Scope & purpose: part 2 concerns assurance that the organization is in fact ready to respond appropriately to information security incidents that may yet occur.  It addresses the rhetorical question “Are we ready to respond to an incident?” and promotes learning from incidents to improve things for the future.  It covers the Plan and Prepare and Lessons Learnt phases of the process laid out in part 1.

Content: after the usual preamble sections come 8 main clauses:

  1. Establishing information security incident management policy
  2. Updating of information security and risk management policies
  3. Creating information security incident management plan
  4. Establishing an Incident Response Team (IRT) [aka CERT or CSIRT]
  5. Defining technical and other support
  6. Creating information security incident awareness and training
  7. Testing the information security incident management plan
  8. Lesson learnt

... plus annexes with incident categorization examples, and notes on “legal and regulatory aspects” (mostly privacy).

Status: at CD stage.

ISO/IEC 27035-3: guidelines for incident response operations (draft)

Scope & purpose: part 3 offers guidance on managing and responding efficiently to information security incidents, using typical incident types to illustrate the approach.  It describes the Detection and Reporting, Assessment and Decision, and Response phases of the process laid out in Part 1, plus Post Incident Activity (which isn’t actually identified as a discrete phase!).

Content: there are three main clauses covering IRTs (types, roles, structures, staffing); incident response operations   (incident criteria and response processes i.e. monitoring, detecting, assessing, analysing, responding, reporting and learning lessons); and generic examples of incidents (such as denial of service and malware incidents).  Annexes offer criteria for categorizing incidents and template forms.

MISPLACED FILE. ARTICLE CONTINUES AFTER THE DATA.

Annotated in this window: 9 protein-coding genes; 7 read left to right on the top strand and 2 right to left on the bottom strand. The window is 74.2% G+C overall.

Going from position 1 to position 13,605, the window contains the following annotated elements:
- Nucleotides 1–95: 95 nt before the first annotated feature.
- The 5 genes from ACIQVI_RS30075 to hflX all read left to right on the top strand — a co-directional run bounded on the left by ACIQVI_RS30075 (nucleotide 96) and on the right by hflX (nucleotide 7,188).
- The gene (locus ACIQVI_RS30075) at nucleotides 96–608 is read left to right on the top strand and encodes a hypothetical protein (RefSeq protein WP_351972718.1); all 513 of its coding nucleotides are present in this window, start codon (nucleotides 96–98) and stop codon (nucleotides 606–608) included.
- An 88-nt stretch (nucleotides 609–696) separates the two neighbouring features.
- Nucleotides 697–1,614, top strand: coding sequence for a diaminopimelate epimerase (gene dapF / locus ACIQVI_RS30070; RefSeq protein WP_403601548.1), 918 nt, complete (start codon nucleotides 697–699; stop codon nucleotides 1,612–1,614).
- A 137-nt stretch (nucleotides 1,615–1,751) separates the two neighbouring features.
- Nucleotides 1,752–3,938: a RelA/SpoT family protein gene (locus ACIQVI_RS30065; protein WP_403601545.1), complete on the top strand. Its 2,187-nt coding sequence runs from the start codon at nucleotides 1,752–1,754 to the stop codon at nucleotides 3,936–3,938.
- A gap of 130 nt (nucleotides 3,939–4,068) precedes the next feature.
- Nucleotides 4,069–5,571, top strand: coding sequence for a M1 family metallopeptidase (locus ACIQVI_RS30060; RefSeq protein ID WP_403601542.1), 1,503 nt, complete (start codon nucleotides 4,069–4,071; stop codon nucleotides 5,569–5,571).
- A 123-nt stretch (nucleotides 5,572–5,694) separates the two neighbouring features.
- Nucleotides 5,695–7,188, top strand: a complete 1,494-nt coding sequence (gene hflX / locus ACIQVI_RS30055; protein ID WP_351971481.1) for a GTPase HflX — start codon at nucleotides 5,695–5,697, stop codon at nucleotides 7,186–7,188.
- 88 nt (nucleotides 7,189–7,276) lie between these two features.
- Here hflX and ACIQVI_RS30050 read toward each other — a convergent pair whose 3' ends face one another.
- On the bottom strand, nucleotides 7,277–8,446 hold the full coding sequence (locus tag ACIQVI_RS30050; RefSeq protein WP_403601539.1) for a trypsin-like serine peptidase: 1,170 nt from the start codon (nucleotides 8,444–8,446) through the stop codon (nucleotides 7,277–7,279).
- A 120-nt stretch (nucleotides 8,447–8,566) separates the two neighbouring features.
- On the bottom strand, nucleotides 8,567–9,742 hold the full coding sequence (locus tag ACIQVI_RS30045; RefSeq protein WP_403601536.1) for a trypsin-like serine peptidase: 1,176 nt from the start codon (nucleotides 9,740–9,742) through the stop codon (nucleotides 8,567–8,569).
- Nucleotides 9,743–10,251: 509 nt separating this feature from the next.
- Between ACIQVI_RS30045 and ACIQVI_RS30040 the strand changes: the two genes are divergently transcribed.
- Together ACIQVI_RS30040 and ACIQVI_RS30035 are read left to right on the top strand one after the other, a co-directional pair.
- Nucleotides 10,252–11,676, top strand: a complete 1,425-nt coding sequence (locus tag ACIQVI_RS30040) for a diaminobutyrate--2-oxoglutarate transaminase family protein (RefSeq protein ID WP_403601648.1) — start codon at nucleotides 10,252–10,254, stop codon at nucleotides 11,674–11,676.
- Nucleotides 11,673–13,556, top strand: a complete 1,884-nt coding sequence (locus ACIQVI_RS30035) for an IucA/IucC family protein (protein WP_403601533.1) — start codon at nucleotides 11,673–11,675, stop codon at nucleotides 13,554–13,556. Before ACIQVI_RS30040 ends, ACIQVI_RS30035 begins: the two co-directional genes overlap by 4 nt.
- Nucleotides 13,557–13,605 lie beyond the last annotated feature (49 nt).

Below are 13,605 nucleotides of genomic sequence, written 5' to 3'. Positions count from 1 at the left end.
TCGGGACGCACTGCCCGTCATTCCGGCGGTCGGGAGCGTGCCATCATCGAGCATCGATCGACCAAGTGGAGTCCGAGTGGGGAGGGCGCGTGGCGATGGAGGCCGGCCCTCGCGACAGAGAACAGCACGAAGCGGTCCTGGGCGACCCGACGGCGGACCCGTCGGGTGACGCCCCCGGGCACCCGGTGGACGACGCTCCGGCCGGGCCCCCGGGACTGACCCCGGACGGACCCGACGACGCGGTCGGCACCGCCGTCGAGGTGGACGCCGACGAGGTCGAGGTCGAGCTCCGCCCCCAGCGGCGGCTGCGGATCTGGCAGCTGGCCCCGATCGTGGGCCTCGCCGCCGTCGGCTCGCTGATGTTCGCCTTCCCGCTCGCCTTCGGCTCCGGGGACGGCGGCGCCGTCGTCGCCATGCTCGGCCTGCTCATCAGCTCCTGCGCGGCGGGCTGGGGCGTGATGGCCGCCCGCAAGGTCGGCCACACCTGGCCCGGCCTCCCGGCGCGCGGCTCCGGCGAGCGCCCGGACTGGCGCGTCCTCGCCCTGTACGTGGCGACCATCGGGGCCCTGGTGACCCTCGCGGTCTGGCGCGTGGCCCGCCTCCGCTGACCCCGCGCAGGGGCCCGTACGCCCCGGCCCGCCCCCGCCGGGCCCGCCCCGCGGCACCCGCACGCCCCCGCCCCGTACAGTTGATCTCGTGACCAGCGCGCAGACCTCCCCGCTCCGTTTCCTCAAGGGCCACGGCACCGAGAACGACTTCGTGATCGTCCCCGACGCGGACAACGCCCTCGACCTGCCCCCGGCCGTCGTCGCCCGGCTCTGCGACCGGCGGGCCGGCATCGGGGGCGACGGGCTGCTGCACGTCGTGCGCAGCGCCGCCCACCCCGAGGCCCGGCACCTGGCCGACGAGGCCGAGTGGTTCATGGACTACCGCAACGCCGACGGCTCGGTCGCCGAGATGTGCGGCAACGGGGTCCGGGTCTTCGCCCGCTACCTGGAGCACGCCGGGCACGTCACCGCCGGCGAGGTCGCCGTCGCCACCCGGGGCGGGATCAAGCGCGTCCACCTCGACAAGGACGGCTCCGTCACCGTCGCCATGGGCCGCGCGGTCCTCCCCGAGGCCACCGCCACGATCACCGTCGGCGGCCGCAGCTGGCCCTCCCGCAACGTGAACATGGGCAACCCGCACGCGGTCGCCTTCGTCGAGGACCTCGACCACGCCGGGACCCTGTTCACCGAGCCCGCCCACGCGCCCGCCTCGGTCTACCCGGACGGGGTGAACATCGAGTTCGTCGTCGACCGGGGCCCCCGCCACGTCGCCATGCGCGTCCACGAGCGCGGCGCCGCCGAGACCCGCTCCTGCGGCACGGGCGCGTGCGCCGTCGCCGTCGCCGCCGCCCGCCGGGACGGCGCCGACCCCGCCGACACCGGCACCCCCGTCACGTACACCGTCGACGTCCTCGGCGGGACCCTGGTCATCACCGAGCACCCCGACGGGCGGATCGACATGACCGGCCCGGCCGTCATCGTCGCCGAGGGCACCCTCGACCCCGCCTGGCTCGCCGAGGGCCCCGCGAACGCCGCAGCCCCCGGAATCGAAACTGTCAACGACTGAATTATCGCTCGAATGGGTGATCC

The published version may link-in to the digital forensics standards in ISO27k, since incident response is often the first opportunity to identify that a situation may end up in court, hence the forensic process often starts here. 

Status: at CD stage. July 2015 It has been proposed to publish 27035-3 as a “technical specification” rather than an “international standard” - an obscure change with little real-world impact except that (in theory, at least) it will be possible to update the standard more often, implying that this is a fast moving field of development ...

Personal comments

Notwithstanding the title, the standards actually concern incidents affecting IT systems and networks although the underlying principles apply also to incidents affecting other forms of information such as paperwork, knowledge, intellectual property, trade secrets and personal information.  Unfortunately (as far as I’m concerned), the language is almost entirely IT related.  That, to me, is yet another opportunity squandered.

I also still don’t understand why the standard was ever split into three: the separate parts are of little value as standalone standards, divorced from the whole.  The poor old customers (hey, remember them?) are presumably expected to buy three standards instead of one.

July 2015 I’m intrigued by the proposed change of part 3 from an IS to a TS.  On the one hand, it is just one letter different: I believe the published standard will look basically the same either way.  On the other hand, this arcane change will apparently allow the standard to be updated more often ... which seems to me a very odd line of reasoning given that we’ve been operating incident response processes for decades, nay millennia.  It’s hardly at the cutting edge of innovation!  I smell a rat: perhaps the standard simply needs more work before it is ready to be published (regardless of type), which perhaps hints at problems within the project?  Perhaps this is why the standard was split into three?